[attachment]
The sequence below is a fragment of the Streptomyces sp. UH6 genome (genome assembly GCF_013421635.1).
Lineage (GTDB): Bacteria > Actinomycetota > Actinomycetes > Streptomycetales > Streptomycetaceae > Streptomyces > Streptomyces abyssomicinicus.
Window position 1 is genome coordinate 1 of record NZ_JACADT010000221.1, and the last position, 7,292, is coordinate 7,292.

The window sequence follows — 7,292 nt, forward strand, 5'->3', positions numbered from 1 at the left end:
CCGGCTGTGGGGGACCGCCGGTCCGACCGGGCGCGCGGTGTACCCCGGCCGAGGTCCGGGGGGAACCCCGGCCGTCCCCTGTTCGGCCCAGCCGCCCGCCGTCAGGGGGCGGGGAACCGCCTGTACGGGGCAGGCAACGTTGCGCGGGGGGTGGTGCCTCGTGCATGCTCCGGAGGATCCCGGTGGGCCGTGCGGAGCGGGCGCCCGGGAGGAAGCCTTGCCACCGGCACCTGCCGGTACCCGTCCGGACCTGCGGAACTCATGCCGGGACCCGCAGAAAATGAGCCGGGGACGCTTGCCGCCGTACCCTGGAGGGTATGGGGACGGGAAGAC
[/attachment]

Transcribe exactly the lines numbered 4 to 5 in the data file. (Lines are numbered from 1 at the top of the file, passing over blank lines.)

The window sequence follows — 7,292 nt, forward strand, 5'->3', positions numbered from 1 at the left end:
CCGGCTGTGGGGGACCGCCGGTCCGACCGGGCGCGCGGTGTACCCCGGCCGAGGTCCGGGGGGAACCCCGGCCGTCCCCTGTTCGGCCCAGCCGCCCGCCGTCAGGGGGCGGGGAACCGCCTGTACGGGGCAGGCAACGTTGCGCGGGGGGTGGTGCCTCGTGCATGCTCCGGAGGATCCCGGTGGGCCGTGCGGAGCGGGCGCCCGGGAGGAAGCCTTGCCACCGGCACCTGCCGGTACCCGTCCGGACCTGCGGAACTCATGCCGGGACCCGCAGAAAATGAGCCGGGGACGCTTGCCGCCGTACCCTGGAGGGTATGGGGACGGGAAGAC